April is National Poetry Month, and of course we will be celebrating in the library all month long!
Last week, our 1st grade classes wrote their first poems of the season with the help of ReadWriteThink’s acrostic poem generator:
Of course, before we started writing, I thought it would be good for us to read an alphabet book to get us into the acrostic mindset–and, of course, I had the perfect picture book in mind:
Kelly Bingham and Paul Zelinsky’s Z is for Moose was a big hit at our book fair a couple of weeks ago, and I also learned today from Mr. Schu’s blog (Watch. Connect. Read.) that this hilarious book has been nominated as a finalist for the EB White Read-Aloud Award in the picture book category. The kids loved this silly (and ultimately sweet) ABC story almost as much as I loved reading it to them. 🙂
After we read the book, we were ready to write our poems. Each class came up with a list of possible topics, voted on their favorite, brainstormed ideas and information to describe the topics, and finally composed a poem with the help of the acrostic generator.
I love that all the classes chose such different topics and took such different approaches to this writing task!
Ms. Smith’s class decided to write about animals, which they have been studying in science.
Mrs. Barr’s class picked movies, a favorite pastime of many students.
Mrs. Moore’s class selected dragons, because who wouldn’t have fun writing about dragons? 🙂
And Mrs. Corbett’s class chose to write about World War II, which they are just beginning to research together as a class–Mrs. Corbett has a ton of budding history buffs in her group! Not only did their choice of topic surprise me, but also their impressive vocabulary and maturity.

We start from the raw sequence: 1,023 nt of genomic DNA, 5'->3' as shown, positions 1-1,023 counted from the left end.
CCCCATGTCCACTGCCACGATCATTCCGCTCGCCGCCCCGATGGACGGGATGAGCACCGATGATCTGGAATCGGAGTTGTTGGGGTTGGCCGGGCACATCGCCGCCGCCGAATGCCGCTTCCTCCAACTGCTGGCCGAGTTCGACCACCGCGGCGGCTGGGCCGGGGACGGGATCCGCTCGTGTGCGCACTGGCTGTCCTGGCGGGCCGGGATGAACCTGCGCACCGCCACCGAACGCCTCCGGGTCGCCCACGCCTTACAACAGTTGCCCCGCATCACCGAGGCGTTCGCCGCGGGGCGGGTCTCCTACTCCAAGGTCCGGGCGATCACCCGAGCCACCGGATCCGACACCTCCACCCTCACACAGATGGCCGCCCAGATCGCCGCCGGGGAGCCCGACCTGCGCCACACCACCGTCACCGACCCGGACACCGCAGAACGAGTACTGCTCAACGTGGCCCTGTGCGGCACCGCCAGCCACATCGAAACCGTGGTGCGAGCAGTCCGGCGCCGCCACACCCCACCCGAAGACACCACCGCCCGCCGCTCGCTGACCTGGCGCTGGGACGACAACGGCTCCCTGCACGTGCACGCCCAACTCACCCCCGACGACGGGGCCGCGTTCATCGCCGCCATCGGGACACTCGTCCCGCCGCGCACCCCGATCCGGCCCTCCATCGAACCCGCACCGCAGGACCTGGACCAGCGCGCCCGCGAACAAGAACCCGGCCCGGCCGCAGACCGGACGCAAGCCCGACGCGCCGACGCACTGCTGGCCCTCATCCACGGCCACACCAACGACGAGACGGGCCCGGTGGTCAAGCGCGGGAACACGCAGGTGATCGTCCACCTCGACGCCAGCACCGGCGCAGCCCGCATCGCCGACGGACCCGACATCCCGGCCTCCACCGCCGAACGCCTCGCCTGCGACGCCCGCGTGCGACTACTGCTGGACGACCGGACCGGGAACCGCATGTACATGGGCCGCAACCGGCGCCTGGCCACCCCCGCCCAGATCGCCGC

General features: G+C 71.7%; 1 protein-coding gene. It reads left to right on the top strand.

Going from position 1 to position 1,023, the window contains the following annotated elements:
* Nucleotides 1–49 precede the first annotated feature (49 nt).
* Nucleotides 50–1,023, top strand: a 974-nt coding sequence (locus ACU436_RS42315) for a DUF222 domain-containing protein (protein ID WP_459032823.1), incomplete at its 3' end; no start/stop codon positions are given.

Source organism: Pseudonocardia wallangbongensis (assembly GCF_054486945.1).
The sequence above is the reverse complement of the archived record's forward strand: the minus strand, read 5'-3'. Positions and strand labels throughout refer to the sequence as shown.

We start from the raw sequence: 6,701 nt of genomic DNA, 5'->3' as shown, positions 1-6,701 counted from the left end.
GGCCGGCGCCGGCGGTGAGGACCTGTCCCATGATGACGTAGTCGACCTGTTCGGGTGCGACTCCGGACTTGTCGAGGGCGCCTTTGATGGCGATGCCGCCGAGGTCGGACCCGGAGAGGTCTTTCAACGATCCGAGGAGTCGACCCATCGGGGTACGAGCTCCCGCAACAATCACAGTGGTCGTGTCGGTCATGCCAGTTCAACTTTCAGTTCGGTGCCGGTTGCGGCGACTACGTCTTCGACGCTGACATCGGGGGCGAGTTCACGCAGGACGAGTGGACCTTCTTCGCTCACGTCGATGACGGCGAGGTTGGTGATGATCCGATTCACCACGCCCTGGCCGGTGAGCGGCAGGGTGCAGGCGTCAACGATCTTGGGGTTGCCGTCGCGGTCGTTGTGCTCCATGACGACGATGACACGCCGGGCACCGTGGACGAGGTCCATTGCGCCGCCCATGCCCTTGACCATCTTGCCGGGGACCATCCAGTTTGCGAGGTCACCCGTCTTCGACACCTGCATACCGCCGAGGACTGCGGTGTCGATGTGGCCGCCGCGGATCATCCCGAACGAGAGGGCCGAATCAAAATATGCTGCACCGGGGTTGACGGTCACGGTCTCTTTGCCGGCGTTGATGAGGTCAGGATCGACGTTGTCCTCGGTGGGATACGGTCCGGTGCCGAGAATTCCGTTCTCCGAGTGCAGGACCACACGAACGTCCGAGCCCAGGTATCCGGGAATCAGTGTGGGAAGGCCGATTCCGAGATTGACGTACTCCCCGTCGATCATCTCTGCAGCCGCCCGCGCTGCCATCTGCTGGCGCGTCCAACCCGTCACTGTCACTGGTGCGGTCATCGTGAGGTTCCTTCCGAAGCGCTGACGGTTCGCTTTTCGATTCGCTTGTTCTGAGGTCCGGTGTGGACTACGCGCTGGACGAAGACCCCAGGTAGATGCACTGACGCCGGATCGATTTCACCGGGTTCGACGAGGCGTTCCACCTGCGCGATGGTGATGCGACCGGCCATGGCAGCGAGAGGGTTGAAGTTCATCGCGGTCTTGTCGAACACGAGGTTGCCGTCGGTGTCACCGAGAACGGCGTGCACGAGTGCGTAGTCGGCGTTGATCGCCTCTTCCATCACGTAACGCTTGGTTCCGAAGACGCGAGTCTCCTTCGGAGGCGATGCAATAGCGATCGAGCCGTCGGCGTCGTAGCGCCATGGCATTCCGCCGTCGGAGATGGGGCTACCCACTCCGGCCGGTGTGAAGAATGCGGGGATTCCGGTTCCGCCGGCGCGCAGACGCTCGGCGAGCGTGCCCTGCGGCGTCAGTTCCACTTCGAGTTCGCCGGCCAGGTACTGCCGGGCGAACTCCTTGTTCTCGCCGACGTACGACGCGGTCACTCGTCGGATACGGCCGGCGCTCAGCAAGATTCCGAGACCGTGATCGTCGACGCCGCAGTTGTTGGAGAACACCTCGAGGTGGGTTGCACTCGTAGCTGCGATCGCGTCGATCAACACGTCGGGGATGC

Besides sharing these poems on the blog, I’ll be posting them outside the library for all to read and enjoy. So, if you’re in the building, keep your eyes out for these poems and more over the next few weeks!
ReadWriteThink’s acrostic generator was a fun way to integrate technology into this activity, but it wasn’t the only cool tech tool I used.
To keep the lesson organized, I compiled the cover art of Z is for Moose, the 1st grade standards for collaborative writing and phonemic awareness, and the acrostic generator into one easy-to-navigate screen using Padlet (formerly called Wallwisher):
I’ve just recently started playing with Padlet as a note-taking tool, but I didn’t know until this lesson that you can embed fully functional documents and webpages into a wall on Padlet. So my first graders were able to get to the acrostic generator in one easy click, and now the PDF files for their class poems are embedded onto the wall, too.
My mind is reeling with ideas for using this amazing tool! And if you’ve already used Padlet to do something awesome in your classroom, I’d love to hear about it in the comments. 🙂